By now, my posting habits and schedule has largely evened out.  I publish a weekly column every Friday which varies in specific topic, although I usually try to do brief analyses of particular elements of conservatism.  Often my focus will include broader elements of cultural decay or political critique.  In addition, I try to get out a review of something every Tuesday, but that’s a little less guaranteed.  As for topical commentary on current events, I generally post those whenever the thoughts strikes me, and lately, that the ‘current events’ have been moving so fast that I barely have the time to write something worthwhile before it’s onto the next drama.

My goal with regards to writing for QNUW is to pump out better quality material for the coming year.  I want to make conservative political theory accessible to mainstream internet users while continuing also to point out the pitfalls and problems with political, social, and cultural Leftism.  I want to make conservatism interesting and relevant specifically to teenagers and twenty-somethings who to date have been fed far too many fallacies and lies regarding human nature and the purpose of government, among other topics.  Also, I want to make Christianity an appealing, defensible position for those who view the Western decline with revulsion and disgust.

My goal with regards to running QNUW is to offer, at the very least, alternatives for young men and women to the prevailing ideologies of the internet.  Leftism, and over the past year, the Alt-Right, have come to swallow online discourse because they are visceral, intimate, and emotionally-charged responses where conservatism has colloquially been staid, detached, and overly analytical in the argumentation of its points.  The problems conservatism has faced for decades, even before the internet itself, was the difficultly most conservative leaders had attaching a personality to their beliefs, as well as interacting with the young people who grow into the movement.  While my own brand of doom and gloom writing is perhaps a little too familiar to conservative readers, QNUW’s writing staff features enough variety for just about any reader to find something interesting to look into.  QNUW’s staff does not even have a political consensus aside from our contributors all remaining right of center on most issues—the degree, however, varies.  This sort of ideological diversity is a strength.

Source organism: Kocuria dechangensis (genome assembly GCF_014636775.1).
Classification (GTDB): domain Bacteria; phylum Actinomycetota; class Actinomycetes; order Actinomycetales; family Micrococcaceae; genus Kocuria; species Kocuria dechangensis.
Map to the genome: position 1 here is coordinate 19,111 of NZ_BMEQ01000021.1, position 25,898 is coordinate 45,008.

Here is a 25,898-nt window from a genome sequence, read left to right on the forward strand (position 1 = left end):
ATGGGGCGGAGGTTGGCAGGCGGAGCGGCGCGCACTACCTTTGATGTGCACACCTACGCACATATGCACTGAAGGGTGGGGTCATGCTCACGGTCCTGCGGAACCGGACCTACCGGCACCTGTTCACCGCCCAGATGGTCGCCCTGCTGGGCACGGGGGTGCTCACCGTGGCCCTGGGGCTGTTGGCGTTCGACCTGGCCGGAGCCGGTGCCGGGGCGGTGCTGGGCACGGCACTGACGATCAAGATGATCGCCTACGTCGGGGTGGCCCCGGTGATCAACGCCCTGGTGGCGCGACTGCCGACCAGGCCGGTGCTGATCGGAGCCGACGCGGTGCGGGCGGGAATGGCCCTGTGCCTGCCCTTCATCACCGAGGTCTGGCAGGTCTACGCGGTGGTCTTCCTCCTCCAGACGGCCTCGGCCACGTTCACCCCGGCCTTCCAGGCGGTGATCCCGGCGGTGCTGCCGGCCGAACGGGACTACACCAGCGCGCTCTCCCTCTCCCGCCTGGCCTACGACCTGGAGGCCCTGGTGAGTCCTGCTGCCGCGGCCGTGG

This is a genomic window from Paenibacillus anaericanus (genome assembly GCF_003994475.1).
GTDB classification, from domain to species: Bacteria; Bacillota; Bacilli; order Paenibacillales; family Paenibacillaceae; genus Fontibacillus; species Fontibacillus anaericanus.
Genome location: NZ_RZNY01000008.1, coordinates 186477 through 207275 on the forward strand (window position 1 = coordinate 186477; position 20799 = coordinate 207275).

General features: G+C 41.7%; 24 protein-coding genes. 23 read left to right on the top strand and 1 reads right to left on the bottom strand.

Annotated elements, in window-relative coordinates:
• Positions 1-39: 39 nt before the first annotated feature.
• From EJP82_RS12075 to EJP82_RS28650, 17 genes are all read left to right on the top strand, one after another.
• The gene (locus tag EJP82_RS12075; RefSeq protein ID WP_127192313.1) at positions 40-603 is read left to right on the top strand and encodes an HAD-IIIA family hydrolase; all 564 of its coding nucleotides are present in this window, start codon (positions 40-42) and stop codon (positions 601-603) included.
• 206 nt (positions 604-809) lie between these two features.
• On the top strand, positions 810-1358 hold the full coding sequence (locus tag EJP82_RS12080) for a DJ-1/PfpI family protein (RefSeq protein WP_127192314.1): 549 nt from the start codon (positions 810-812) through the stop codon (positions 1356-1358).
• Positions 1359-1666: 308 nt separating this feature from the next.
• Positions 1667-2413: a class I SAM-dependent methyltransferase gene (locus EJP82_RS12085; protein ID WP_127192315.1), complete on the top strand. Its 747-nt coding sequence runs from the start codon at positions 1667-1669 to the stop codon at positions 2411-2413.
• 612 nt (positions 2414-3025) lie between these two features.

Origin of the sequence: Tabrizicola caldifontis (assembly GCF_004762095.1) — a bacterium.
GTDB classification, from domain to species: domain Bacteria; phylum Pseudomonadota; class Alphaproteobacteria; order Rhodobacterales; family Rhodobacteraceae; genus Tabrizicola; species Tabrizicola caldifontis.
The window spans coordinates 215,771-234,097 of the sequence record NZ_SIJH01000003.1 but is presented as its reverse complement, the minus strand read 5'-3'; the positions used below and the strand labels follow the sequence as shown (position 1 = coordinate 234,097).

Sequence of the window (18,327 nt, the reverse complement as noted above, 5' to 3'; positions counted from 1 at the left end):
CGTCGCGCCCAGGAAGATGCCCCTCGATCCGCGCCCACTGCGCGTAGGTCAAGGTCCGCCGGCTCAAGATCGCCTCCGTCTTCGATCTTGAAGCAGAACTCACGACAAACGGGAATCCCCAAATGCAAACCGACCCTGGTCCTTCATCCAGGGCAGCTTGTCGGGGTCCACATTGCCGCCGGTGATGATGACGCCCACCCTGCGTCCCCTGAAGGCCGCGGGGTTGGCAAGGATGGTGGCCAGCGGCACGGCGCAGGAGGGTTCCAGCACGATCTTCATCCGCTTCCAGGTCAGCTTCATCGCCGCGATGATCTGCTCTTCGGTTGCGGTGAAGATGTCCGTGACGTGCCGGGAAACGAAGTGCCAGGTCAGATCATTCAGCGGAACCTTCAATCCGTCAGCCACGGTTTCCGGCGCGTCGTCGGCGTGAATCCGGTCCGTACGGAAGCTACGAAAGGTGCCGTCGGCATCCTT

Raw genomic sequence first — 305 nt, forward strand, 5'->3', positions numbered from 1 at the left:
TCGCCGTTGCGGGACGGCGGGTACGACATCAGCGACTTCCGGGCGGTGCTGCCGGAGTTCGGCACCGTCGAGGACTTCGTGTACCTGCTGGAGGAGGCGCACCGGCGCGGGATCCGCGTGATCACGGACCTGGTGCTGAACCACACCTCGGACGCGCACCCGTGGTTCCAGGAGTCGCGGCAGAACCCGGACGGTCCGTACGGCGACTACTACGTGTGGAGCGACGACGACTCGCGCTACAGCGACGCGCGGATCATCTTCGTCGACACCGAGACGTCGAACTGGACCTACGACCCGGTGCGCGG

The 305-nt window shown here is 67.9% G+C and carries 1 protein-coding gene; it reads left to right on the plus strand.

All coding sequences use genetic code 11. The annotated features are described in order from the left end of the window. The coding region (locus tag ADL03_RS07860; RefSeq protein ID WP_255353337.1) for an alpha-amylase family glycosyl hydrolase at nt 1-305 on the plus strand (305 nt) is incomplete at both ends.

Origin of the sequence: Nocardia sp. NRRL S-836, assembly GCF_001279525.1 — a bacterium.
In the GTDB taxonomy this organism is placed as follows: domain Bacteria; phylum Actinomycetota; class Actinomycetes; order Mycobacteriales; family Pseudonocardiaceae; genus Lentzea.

As a reader, you can expect more of the same as QNUW moves into its second year.  We anticipate brining on some other contributors—guests, more than likely—and, for the foreseeable future, my posts will continue with whatever regularity I’m capable of demonstrating.  My goal is to keep the quality of content being published here high.  I think that speaks for itself in the long-term.  In addition, other wings of QNUW are likely to be opened, including a section dedicated to original fiction, video content, and possibly public livestreaming.  No concrete plans yet exist, but the groundwork is being talked about.

If you like QNUW and want to see more of it, let us know.  Comment on posts, like stuff, share it, follow us, etc.  We have ideas on further content creation but, at the moment, little reason or faculty to implement them.

It’s been a year.  Thanks for reading.  We’ll see you again.